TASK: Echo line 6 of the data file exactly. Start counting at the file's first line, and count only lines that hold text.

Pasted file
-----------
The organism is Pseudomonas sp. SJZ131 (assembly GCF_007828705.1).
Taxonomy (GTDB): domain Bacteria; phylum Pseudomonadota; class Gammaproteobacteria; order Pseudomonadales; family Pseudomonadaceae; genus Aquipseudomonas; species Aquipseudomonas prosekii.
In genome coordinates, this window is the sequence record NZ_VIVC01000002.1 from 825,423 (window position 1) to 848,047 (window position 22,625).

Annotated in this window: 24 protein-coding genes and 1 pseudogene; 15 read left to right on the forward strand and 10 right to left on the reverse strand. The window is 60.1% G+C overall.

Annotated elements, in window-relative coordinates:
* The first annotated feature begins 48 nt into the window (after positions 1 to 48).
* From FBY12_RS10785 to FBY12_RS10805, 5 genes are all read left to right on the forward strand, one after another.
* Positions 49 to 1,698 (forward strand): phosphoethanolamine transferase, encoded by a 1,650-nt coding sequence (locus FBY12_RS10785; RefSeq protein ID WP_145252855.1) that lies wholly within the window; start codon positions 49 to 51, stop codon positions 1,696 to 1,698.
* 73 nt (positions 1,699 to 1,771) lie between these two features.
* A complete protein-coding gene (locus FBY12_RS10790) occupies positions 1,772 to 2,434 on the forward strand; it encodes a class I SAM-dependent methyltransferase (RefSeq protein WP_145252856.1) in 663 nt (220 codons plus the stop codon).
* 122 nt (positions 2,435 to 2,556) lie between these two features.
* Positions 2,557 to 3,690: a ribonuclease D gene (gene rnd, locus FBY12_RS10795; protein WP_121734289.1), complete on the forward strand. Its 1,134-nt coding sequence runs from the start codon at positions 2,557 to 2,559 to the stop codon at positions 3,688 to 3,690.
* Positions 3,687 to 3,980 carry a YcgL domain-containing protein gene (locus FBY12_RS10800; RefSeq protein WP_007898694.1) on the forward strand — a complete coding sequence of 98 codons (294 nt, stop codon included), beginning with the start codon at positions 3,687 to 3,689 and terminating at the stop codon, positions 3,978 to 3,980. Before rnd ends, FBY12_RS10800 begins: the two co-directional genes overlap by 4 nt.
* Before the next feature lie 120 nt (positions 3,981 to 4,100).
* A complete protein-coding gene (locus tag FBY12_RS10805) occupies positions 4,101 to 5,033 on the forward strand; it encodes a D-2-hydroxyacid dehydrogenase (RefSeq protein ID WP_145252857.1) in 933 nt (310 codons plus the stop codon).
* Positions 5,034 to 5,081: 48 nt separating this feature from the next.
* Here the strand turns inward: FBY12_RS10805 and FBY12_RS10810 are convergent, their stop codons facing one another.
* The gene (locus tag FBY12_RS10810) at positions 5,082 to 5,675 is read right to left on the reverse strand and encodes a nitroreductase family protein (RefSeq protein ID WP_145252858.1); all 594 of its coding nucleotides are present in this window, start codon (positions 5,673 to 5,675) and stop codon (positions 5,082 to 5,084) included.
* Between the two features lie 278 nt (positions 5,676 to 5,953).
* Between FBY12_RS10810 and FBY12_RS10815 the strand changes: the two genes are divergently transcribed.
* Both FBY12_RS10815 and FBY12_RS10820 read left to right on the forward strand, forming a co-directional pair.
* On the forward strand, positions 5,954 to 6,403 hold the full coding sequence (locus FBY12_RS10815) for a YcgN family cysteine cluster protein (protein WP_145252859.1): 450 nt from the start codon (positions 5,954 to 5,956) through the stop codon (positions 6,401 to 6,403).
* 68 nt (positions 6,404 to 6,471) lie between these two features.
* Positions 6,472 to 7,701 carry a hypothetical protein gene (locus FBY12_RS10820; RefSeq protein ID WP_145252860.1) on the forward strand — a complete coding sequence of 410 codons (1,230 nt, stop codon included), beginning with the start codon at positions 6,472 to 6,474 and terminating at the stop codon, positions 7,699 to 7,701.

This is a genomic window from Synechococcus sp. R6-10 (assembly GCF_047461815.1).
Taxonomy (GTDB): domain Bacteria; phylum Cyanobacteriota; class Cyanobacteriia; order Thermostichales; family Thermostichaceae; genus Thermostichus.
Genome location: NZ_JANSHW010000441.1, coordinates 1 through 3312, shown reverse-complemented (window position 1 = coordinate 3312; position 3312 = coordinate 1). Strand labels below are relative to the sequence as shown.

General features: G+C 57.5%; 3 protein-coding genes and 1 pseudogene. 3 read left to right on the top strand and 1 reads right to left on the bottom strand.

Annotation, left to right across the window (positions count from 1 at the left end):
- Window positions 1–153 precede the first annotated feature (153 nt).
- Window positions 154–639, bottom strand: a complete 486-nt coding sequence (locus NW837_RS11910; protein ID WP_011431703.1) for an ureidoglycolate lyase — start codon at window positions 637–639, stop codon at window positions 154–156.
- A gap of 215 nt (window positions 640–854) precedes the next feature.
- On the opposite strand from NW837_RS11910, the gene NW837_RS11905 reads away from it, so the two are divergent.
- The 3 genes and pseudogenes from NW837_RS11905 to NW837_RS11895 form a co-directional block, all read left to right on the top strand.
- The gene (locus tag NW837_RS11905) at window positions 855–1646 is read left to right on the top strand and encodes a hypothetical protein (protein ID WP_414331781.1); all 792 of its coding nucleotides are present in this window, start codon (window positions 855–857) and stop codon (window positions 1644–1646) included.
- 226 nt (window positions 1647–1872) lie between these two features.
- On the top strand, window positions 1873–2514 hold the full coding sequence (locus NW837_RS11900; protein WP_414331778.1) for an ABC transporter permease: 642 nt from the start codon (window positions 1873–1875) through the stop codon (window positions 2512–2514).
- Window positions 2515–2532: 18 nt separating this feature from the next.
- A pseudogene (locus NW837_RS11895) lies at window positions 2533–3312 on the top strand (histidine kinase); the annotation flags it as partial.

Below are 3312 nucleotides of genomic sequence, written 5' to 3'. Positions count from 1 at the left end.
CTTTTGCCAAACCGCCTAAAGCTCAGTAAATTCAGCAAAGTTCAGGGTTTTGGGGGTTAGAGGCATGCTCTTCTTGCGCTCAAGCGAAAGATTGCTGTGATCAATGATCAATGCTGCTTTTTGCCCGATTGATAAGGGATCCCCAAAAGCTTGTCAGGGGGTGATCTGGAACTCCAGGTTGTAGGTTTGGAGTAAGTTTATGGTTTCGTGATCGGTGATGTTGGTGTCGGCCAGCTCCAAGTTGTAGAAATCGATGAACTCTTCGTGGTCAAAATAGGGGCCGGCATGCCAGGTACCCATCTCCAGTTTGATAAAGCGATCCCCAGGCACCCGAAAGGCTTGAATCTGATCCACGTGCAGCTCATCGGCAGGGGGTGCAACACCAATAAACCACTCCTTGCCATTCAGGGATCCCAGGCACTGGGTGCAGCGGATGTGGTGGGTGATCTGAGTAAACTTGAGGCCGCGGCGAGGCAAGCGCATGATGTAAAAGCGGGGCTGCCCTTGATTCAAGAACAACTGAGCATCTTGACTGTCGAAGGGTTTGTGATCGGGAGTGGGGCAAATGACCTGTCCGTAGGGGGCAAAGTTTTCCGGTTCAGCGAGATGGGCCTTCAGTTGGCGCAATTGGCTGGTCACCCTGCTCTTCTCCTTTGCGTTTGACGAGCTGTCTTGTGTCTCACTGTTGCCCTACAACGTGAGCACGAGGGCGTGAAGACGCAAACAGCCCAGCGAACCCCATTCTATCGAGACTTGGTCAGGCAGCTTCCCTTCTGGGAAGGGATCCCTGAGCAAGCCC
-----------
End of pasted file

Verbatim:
* The first annotated feature begins 48 nt into the window (after positions 1 to 48).